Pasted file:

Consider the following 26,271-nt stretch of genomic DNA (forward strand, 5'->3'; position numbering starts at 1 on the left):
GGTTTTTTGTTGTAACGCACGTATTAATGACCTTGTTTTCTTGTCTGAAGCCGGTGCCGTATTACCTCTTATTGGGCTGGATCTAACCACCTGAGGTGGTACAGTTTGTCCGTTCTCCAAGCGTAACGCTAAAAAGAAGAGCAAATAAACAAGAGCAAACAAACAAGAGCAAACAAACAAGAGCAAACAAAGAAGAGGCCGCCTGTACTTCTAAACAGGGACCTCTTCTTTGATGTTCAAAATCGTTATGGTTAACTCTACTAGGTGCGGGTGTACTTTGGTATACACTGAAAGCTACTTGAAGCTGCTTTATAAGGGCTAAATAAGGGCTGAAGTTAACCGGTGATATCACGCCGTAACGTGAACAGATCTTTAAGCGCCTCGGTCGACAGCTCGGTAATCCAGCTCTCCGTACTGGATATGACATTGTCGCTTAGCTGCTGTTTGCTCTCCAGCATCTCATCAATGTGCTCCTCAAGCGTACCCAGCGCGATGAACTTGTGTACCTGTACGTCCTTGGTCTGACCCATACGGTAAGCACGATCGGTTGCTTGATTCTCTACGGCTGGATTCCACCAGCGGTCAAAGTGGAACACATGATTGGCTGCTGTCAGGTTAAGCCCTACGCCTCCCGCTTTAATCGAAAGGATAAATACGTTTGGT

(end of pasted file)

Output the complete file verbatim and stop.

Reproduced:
Consider the following 26,271-nt stretch of genomic DNA (forward strand, 5'->3'; position numbering starts at 1 on the left):
GGTTTTTTGTTGTAACGCACGTATTAATGACCTTGTTTTCTTGTCTGAAGCCGGTGCCGTATTACCTCTTATTGGGCTGGATCTAACCACCTGAGGTGGTACAGTTTGTCCGTTCTCCAAGCGTAACGCTAAAAAGAAGAGCAAATAAACAAGAGCAAACAAACAAGAGCAAACAAACAAGAGCAAACAAAGAAGAGGCCGCCTGTACTTCTAAACAGGGACCTCTTCTTTGATGTTCAAAATCGTTATGGTTAACTCTACTAGGTGCGGGTGTACTTTGGTATACACTGAAAGCTACTTGAAGCTGCTTTATAAGGGCTAAATAAGGGCTGAAGTTAACCGGTGATATCACGCCGTAACGTGAACAGATCTTTAAGCGCCTCGGTCGACAGCTCGGTAATCCAGCTCTCCGTACTGGATATGACATTGTCGCTTAGCTGCTGTTTGCTCTCCAGCATCTCATCAATGTGCTCCTCAAGCGTACCCAGCGCGATGAACTTGTGTACCTGTACGTCCTTGGTCTGACCCATACGGTAAGCACGATCGGTTGCTTGATTCTCTACGGCTGGATTCCACCAGCGGTCAAAGTGGAACACATGATTGGCTGCTGTCAGGTTAAGCCCTACGCCTCCCGCTTTAATCGAAAGGATAAATACGTTTGGT